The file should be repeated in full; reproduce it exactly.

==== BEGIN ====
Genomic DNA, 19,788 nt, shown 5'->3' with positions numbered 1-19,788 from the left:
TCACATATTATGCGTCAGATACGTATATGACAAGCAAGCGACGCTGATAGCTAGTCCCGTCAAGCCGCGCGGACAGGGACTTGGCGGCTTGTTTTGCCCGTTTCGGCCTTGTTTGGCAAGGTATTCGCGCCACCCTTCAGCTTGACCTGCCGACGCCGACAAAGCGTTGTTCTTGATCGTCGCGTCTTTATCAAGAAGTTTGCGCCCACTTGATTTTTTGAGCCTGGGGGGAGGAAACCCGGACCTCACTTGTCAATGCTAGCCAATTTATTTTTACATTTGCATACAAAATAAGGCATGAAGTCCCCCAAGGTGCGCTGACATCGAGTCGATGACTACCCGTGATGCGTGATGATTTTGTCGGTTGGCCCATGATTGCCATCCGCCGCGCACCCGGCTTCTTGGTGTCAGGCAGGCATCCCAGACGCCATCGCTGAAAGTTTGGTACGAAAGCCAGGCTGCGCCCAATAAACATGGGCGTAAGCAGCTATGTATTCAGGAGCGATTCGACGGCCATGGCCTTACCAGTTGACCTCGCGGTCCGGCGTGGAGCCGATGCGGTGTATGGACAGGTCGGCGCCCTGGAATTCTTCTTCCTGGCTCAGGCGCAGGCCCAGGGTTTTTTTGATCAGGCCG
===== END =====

Genomic DNA, 19,788 nt, shown 5'->3' with positions numbered 1-19,788 from the left:
TCACATATTATGCGTCAGATACGTATATGACAAGCAAGCGACGCTGATAGCTAGTCCCGTCAAGCCGCGCGGACAGGGACTTGGCGGCTTGTTTTGCCCGTTTCGGCCTTGTTTGGCAAGGTATTCGCGCCACCCTTCAGCTTGACCTGCCGACGCCGACAAAGCGTTGTTCTTGATCGTCGCGTCTTTATCAAGAAGTTTGCGCCCACTTGATTTTTTGAGCCTGGGGGGAGGAAACCCGGACCTCACTTGTCAATGCTAGCCAATTTATTTTTACATTTGCATACAAAATAAGGCATGAAGTCCCCCAAGGTGCGCTGACATCGAGTCGATGACTACCCGTGATGCGTGATGATTTTGTCGGTTGGCCCATGATTGCCATCCGCCGCGCACCCGGCTTCTTGGTGTCAGGCAGGCATCCCAGACGCCATCGCTGAAAGTTTGGTACGAAAGCCAGGCTGCGCCCAATAAACATGGGCGTAAGCAGCTATGTATTCAGGAGCGATTCGACGGCCATGGCCTTACCAGTTGACCTCGCGGTCCGGCGTGGAGCCGATGCGGTGTATGGACAGGTCGGCGCCCTGGAATTCTTCTTCCTGGCTCAGGCGCAGGCCCAGGGTTTTTTTGATCAGGCCG